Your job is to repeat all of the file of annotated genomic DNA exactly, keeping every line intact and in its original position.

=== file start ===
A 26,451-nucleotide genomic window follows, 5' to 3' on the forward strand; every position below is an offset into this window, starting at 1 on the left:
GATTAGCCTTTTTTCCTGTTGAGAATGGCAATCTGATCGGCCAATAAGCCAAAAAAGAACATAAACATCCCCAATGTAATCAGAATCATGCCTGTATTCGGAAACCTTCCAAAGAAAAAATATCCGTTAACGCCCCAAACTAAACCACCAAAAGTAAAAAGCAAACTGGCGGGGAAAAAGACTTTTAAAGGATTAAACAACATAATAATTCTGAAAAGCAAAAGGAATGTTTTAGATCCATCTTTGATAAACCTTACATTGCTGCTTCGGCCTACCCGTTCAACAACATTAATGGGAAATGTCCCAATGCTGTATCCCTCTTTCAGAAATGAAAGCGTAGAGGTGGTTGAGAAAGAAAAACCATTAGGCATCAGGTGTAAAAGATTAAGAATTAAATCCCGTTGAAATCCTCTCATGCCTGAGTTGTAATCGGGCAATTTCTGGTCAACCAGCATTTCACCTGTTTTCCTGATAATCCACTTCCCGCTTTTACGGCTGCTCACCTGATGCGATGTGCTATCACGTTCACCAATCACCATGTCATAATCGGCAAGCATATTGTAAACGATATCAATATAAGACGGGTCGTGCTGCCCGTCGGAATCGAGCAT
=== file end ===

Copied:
A 26,451-nucleotide genomic window follows, 5' to 3' on the forward strand; every position below is an offset into this window, starting at 1 on the left:
GATTAGCCTTTTTTCCTGTTGAGAATGGCAATCTGATCGGCCAATAAGCCAAAAAAGAACATAAACATCCCCAATGTAATCAGAATCATGCCTGTATTCGGAAACCTTCCAAAGAAAAAATATCCGTTAACGCCCCAAACTAAACCACCAAAAGTAAAAAGCAAACTGGCGGGGAAAAAGACTTTTAAAGGATTAAACAACATAATAATTCTGAAAAGCAAAAGGAATGTTTTAGATCCATCTTTGATAAACCTTACATTGCTGCTTCGGCCTACCCGTTCAACAACATTAATGGGAAATGTCCCAATGCTGTATCCCTCTTTCAGAAATGAAAGCGTAGAGGTGGTTGAGAAAGAAAAACCATTAGGCATCAGGTGTAAAAGATTAAGAATTAAATCCCGTTGAAATCCTCTCATGCCTGAGTTGTAATCGGGCAATTTCTGGTCAACCAGCATTTCACCTGTTTTCCTGATAATCCACTTCCCGCTTTTACGGCTGCTCACCTGATGCGATGTGCTATCACGTTCACCAATCACCATGTCATAATCGGCAAGCATATTGTAAACGATATCAATATAAGACGGGTCGTGCTGCCCGTCGGAATCGAGCAT